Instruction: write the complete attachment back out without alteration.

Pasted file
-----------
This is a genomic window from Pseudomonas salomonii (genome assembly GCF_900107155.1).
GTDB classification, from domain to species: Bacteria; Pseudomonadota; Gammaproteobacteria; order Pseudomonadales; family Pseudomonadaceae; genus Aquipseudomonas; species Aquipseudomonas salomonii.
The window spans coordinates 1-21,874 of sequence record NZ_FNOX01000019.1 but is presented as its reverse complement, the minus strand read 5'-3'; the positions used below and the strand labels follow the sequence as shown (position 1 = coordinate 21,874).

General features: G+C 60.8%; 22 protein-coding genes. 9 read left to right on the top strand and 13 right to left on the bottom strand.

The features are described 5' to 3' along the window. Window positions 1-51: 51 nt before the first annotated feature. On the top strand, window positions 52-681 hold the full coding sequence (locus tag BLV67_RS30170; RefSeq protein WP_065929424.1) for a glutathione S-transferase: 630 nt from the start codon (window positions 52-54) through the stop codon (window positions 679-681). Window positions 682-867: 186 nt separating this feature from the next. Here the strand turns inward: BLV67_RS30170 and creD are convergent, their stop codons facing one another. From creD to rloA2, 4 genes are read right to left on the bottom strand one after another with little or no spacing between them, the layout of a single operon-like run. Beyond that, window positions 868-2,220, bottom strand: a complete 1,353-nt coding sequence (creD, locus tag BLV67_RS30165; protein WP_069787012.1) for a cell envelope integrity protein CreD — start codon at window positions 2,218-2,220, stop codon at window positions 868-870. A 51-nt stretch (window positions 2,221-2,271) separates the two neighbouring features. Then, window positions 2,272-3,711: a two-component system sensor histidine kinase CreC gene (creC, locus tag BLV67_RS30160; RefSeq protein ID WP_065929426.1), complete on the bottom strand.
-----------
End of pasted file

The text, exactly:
This is a genomic window from Pseudomonas salomonii (genome assembly GCF_900107155.1).
GTDB classification, from domain to species: Bacteria; Pseudomonadota; Gammaproteobacteria; order Pseudomonadales; family Pseudomonadaceae; genus Aquipseudomonas; species Aquipseudomonas salomonii.
The window spans coordinates 1-21,874 of sequence record NZ_FNOX01000019.1 but is presented as its reverse complement, the minus strand read 5'-3'; the positions used below and the strand labels follow the sequence as shown (position 1 = coordinate 21,874).

General features: G+C 60.8%; 22 protein-coding genes. 9 read left to right on the top strand and 13 right to left on the bottom strand.

The features are described 5' to 3' along the window. Window positions 1-51: 51 nt before the first annotated feature. On the top strand, window positions 52-681 hold the full coding sequence (locus tag BLV67_RS30170; RefSeq protein WP_065929424.1) for a glutathione S-transferase: 630 nt from the start codon (window positions 52-54) through the stop codon (window positions 679-681). Window positions 682-867: 186 nt separating this feature from the next. Here the strand turns inward: BLV67_RS30170 and creD are convergent, their stop codons facing one another. From creD to rloA2, 4 genes are read right to left on the bottom strand one after another with little or no spacing between them, the layout of a single operon-like run. Beyond that, window positions 868-2,220, bottom strand: a complete 1,353-nt coding sequence (creD, locus tag BLV67_RS30165; protein WP_069787012.1) for a cell envelope integrity protein CreD — start codon at window positions 2,218-2,220, stop codon at window positions 868-870. A 51-nt stretch (window positions 2,221-2,271) separates the two neighbouring features. Then, window positions 2,272-3,711: a two-component system sensor histidine kinase CreC gene (creC, locus tag BLV67_RS30160; RefSeq protein ID WP_065929426.1), complete on the bottom strand.